There are some downsides to using microSD as internal storage: you can no longer take out the card and use it in another device (as it’s formatted differently, and encrypted) and it’s likely to be slower than proper internal storage. But it’s a nice option to have in a world where you can easily buy a 32GB phone that’s full six months later, and there’s nothing you can do about it.

The cameras

  • 13MP main camera with sapphire lens¬†cover
  • Optical image stabilisation
  • 4MP ‘Ultrapixel’ front camera
  • 1080p video recording on both cameras

HTC got¬†a bad rap for the cameras on the One line, which I think is a bit undeserved. The Ultrapixel camera on the HTC One M8 didn’t go down well with the public because¬†its technical rating of 4 megapixels didn’t¬†sound very good when compared with things like the 20.1MP camera on the Sony Xperia Z3. It seems the public don’t care much about innovations like Ultrapixel (essentially a way of capturing more light) and just want a number that’s higher than their mate’s number.

Since then, HTC have flipped the cameras around, putting the Ultrapixel camera on the front on the M9 and now the A9, meaning that again it’s technically only 4MP, but performs much better than you’d expect for that level (HTC say Ultrapixel tech captures 300% more light than a ‘standard smartphone camera’). Also, 4MP doesn’t sound too bad for a front-facing, whereas it’d be pretty poor as a main snapper.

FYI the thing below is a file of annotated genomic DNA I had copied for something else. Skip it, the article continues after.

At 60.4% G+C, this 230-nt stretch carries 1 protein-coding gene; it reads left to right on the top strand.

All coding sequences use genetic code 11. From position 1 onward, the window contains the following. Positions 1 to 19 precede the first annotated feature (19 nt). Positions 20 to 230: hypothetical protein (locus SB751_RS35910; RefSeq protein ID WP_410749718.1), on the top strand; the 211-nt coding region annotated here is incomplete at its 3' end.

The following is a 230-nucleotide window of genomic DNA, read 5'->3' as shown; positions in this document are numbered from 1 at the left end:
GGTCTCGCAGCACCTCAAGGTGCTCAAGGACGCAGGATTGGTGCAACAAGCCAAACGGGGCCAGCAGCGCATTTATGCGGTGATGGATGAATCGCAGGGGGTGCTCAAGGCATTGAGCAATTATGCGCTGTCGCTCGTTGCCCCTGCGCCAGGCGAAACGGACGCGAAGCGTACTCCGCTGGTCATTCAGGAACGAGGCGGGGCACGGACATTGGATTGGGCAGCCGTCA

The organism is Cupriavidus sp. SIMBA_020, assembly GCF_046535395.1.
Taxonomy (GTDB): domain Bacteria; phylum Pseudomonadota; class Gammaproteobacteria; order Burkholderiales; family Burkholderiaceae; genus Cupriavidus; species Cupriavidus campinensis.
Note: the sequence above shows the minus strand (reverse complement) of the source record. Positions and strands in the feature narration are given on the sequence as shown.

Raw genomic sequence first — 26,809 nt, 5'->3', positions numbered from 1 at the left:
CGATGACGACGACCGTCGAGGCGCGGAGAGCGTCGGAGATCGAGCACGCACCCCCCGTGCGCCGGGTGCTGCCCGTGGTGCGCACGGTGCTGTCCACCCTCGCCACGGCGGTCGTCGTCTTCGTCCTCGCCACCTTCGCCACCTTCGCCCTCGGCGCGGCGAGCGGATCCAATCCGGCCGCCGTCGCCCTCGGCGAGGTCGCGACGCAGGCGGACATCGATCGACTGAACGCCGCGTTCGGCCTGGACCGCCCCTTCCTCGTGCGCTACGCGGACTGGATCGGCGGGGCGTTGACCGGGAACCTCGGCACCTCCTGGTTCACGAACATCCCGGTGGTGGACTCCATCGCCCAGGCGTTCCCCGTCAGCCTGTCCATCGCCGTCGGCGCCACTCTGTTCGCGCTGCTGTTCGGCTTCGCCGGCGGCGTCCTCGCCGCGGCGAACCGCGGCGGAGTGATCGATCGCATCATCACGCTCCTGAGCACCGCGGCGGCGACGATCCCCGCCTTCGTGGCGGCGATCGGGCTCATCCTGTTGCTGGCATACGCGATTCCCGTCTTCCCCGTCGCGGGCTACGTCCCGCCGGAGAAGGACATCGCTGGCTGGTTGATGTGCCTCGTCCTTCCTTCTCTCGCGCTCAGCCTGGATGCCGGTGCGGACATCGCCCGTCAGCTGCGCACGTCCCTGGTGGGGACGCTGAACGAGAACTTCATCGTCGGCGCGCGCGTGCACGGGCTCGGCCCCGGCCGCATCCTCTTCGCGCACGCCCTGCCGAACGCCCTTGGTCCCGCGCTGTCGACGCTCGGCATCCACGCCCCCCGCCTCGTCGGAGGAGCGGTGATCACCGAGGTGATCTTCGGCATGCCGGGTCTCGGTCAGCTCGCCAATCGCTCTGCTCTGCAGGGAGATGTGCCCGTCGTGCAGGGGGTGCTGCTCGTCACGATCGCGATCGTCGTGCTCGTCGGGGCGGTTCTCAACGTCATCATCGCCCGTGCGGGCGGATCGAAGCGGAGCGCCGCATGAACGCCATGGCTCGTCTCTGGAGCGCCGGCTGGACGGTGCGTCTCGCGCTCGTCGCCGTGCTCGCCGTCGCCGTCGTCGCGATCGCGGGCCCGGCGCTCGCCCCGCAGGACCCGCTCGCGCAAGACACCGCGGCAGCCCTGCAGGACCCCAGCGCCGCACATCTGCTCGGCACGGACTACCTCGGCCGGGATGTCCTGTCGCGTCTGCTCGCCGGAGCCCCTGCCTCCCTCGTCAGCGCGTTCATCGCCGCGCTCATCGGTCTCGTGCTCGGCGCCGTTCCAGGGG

Both cameras film in 1080p, which is a tiny bit disappointing – the Xperia line has had 4K recording on the main camera since the Z2, and even iPhones have it now – but HTC have chosen to leave it out, perhaps assuming that consumers aren’t as bothered as tech journalists. Which is probably true.

Both cameras have a f/2.0 aperture, though the main camera offers auto-focus and a BSI sensor (really good for low light environments) while the selfie cam is fixed focus.

They’ve also included Hyperlapse mode (that thing we saw on Instagram a while back that was all the rage for a week or so), which stabilises and speeds up your video by up to 12x so you can make super-cool recordings of cycling through the city at night, and suchlike. Not one most people are likely to use, but still cool.

There’s also a new Pro camera mode (a nod to the LG G4?) that lets you shoot in RAW. Again, a niche feature, but a nice-to-have. Watch the file sizes, though: I shot the same photo on the A9 in JPG and RAW, and while the JPG came out at 1.37MB, the DNG (the RAW format used by the A9) was 25.07MB. You’re going to need to make use of the microSD option if you plan to shoot in RAW.

The battery

Battery is another area where it’s getting tricky to compare phones on numbers alone. This year’s flagships¬†had battery capacities that¬†sounded¬†low (2600mAh on the S6 Edge, for instance) but actually offered better performance than their predecessors thanks to the power management improvements in Lollipop and the latest¬†generation of processors.